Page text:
What is High Definition Surveying?
Every decade or so a new technology comes along that enhances a surveyor’s work. The 1980s saw the emergence of the reflectorless total station and the ’90s introduced the eventual proliferation of the global positioning system. Later still, the implementation of aerial Light Detection and Ranging technology, satellite imaging, and even photogrammetry offered surveyors technological advantages. And now, in the first decade of the new millennium, Leica Geosystems has introduced HDS, or High-Definition Surveying, a concept that promises to bring significant improvement in speed, accuracy, detail, and cost to the surveying industry. At Hive Virtual Plant, we work closely with state-of-the-art 3D laser scanning technology by Leica Geosystems. In this blog, we share some information about High Definition Surveying.
What is High Definition Surveying?
The term HDS represents more than terrestrial laser scanning alone, as scanning is only one component of the HDS concept. HDS embodies everything involved in the process of capturing data, from software to workflow to training to output-it describes an entire process, not just a tool. The process includes data capture and data utilization. The biggest changes HDS promises to bring to the industry are threefold: the high speed of data collection increased safety to users, and most importantly, the high level of detail. In regard to safety, HDS systems survey remotely, which allows hard-to-reach or dangerous terrains to be captured safely and with a minimum of interruption. High-Definition Surveying benefits both surveyor and engineer, and promises to establish faster, safer and higher quality data capture as a new industry standard in data capturing.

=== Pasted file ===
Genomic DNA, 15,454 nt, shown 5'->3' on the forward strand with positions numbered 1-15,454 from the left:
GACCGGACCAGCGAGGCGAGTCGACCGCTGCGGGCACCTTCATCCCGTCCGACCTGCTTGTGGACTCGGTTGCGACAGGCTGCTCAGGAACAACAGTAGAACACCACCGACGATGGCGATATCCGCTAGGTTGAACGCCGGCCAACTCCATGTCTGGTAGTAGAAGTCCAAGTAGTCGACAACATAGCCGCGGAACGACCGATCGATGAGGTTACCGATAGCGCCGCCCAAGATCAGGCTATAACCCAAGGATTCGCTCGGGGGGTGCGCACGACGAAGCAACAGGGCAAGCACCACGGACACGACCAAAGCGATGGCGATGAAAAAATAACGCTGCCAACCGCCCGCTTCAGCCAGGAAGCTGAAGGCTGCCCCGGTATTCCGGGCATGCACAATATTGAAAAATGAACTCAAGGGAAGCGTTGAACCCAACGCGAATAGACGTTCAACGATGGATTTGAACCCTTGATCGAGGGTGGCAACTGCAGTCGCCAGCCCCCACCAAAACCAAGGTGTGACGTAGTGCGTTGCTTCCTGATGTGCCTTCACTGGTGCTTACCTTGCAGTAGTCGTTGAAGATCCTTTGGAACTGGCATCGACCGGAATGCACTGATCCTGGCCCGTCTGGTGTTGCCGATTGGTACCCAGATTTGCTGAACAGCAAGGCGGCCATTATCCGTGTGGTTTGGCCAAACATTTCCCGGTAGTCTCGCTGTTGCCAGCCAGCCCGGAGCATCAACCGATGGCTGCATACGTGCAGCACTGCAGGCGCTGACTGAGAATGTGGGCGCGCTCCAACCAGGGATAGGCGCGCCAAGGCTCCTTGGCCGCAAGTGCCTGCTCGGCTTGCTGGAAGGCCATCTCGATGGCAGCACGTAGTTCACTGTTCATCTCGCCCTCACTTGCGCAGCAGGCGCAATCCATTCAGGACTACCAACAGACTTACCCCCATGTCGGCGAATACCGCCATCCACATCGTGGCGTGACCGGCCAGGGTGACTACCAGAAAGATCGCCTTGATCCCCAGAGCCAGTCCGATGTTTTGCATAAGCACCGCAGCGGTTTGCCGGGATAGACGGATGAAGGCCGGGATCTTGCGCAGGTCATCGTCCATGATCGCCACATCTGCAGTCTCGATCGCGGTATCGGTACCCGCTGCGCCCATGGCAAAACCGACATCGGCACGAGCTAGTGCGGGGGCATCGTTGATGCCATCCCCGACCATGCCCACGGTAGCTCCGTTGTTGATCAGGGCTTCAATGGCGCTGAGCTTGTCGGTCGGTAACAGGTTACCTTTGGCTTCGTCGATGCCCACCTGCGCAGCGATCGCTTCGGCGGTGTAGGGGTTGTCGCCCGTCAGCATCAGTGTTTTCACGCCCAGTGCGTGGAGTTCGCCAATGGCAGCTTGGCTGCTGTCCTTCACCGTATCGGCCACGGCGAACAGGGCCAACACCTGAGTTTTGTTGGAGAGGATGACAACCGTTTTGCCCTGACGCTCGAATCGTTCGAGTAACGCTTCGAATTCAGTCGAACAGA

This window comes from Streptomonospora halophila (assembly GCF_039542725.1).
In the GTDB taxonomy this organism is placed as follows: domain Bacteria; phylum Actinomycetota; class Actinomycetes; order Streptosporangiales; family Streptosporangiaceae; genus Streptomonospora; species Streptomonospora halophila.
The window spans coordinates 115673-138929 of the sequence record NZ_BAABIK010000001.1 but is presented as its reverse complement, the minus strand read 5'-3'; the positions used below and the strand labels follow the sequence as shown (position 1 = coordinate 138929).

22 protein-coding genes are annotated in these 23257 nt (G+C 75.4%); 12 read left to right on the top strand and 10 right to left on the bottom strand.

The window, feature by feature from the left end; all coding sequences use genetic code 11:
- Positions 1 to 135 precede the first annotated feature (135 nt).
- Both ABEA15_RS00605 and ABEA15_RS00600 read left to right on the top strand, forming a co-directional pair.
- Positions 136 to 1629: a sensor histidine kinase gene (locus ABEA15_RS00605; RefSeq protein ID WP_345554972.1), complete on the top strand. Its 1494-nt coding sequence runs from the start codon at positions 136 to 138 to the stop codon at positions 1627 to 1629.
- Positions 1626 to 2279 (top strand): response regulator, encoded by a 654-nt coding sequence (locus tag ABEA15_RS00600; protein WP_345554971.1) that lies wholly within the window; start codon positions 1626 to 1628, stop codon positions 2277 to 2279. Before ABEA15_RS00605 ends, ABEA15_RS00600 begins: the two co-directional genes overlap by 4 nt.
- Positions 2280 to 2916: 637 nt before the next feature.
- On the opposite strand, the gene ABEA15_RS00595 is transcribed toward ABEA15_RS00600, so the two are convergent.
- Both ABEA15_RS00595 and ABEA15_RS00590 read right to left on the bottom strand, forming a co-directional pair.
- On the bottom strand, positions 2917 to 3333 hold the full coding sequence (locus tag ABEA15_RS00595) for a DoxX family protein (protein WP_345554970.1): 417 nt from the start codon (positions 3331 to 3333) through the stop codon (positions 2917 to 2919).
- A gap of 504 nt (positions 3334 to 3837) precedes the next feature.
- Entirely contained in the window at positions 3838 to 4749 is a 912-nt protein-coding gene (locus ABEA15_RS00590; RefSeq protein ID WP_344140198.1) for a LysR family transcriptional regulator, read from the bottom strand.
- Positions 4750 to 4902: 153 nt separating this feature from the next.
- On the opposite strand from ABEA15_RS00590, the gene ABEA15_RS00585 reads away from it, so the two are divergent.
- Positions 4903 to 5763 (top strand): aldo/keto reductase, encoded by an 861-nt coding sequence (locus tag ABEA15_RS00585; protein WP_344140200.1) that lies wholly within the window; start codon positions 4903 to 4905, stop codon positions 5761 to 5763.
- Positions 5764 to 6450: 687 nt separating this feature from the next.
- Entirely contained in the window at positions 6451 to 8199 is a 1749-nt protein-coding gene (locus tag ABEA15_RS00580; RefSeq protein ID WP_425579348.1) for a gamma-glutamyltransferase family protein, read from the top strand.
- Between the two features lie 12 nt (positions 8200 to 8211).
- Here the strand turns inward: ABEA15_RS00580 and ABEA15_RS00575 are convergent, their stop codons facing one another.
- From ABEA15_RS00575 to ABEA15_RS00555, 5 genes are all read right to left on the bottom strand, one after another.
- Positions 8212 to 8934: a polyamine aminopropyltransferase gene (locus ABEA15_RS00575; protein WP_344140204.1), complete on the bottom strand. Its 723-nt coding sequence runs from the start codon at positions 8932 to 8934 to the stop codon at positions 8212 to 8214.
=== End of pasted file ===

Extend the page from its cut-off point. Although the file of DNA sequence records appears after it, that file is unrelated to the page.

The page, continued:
High Definition Surveying Instruments
The first of its breed and the first to be developed specifically for surveyors, the pulse-based HDS 3000 laser system includes such standard features as an instrument set up over a known point, instrument orientation, and optical leveling. Scans can be quickly and easily geo-referenced and set up to known coordinate systems. The physical appearance of the HDS 3000 sets itself apart from any other instrument in the surveying market as well. Its rugged housing looks and feels like a total station, albeit a total station on steroids. The scanner features a full 360 x 270-degree field of view, which can create a dome point cloud with an effective circumference of 200 meters.
As software is a major component to the success or failure of any workflow, so too is the software of the HDS concept. The previous success of Cyclone software for the progressive surveyor is now enhanced and tailored for HDS in a version 5, offering its users more features designed specifically for the surveyor, like support for station and alignment rotation; onscreen measure and display; and export into many popular surveying and land development formats. Cyclone’s unique “Virtual Surveyor” has also been updated, now providing cut/fill volume calculations and cut/fill deviation controls. It can also sample TIN surfaces to grids.
To find more information about High Definition Surveying, we encourage you to visit the Leica Geosystems website. Additionally, if you are looking for more information about 3D laser scan technology, continue browsing through our Hive Virtual Plant website.
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